But the biggest risk comes on a mission. A mission with a very surprising purpose and allies. The writing in this story is excellent. The pace is great. The characters are well crafter. And the plot is amazing. Again as I started reading this volume I could hardly put it down, that seems to be the case with most of Alfonseca’s works. And much like while I was reading The History of the Earth-9 Colony and Under An Orange Sky I often thought of other books that have had a great influence on me over the years. The three volumes that came to mind are:

Solaris - Stanisław Lem
The Space Trilogy – C.S. Lewis
Ishmael Trilogy – Daniel Quinn

I would love to see more stories set in this universe. But, the only thing I really hope for is that at some point we will get a volume with more information on the children of Irene Pinedo and Steve MacDunn from the first two volumes, and fill in some of the time gap between books 2 and three.

This was another amazing story from Alfonseca’s pen. This quadrillogy for me provides an echo of C.S. Lewis’s space trilogy; or his quartet if you include the partial story The Dark Tower. I was hooked from beginning to end. I could hardly put the book down. Manual’s writing in this story is excellent, even though I felt echoes of other stories again the way he has handled the material and the themes and consequences he presents are very well written. I was very surprised by the twists at the end, I admit I was completely taken by surprise, and in part that is why I would love to see more stories in the series. This story is a little more action, and mystery and less philosophy and theory than the other two stories in the series. I loved this story and have been telling my son about the book and series and he has now added it to his reading pile.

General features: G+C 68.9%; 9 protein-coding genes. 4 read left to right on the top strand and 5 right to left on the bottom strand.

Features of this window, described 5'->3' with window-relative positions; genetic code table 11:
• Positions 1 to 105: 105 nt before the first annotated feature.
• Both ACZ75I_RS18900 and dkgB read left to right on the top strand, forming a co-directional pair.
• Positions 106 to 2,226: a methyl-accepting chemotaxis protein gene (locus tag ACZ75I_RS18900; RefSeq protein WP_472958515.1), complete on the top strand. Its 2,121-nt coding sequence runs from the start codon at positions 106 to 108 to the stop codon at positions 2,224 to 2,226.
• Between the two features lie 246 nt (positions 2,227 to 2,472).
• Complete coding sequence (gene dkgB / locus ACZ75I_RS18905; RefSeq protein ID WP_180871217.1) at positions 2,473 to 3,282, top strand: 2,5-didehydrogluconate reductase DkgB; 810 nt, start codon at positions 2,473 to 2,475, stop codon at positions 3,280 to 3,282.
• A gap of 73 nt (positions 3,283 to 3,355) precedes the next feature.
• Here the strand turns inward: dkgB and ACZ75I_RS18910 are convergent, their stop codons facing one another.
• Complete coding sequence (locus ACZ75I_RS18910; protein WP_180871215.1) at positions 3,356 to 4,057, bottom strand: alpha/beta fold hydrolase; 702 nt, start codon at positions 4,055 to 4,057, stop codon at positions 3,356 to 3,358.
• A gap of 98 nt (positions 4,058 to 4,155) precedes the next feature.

Alfonseca does his own translation work in this and other stories. I have said before that there is a certain sense of the works of Jose Saramango and Gabriel García Márquez in Alfonseca’s writings. This is an excellent science fiction story from a master storyteller and I can easily recommend it. A great story in a wonderful series.

Note: This book is part of a series of reviews: 2023 Catholic Reading Plan!

Books by Manuel Alfonseca in English:
Jacob's Ladder
The Ruby of the Ganges
The Last Dinosaur
Ennia in Faerie
The Heirloom of King Scorpion
Beyond the Black Hole
The Water of Life

The Sleuths of the Spanish Transition Series:
Quetzalcoatl's Zahir

The Mystery of the Haunted House
The Mystery of the Sapphire Bracelet
The Mystery of the Honeymoon
The Mystery of the Egyptian Vulture Country House

Chronicles of the Magic Jigsaw Puzzle Series:
The Journey of Tivo the Dauntless
The Mystery of the Black Lake
The Silver Swan
The Secret of the Ice Field
The Lost Continent

The Chronicles of the Aeolian Family Series:

Human Cultures & Evolution
World Population: Past, Present, & Future
The Fifth Level of Evolution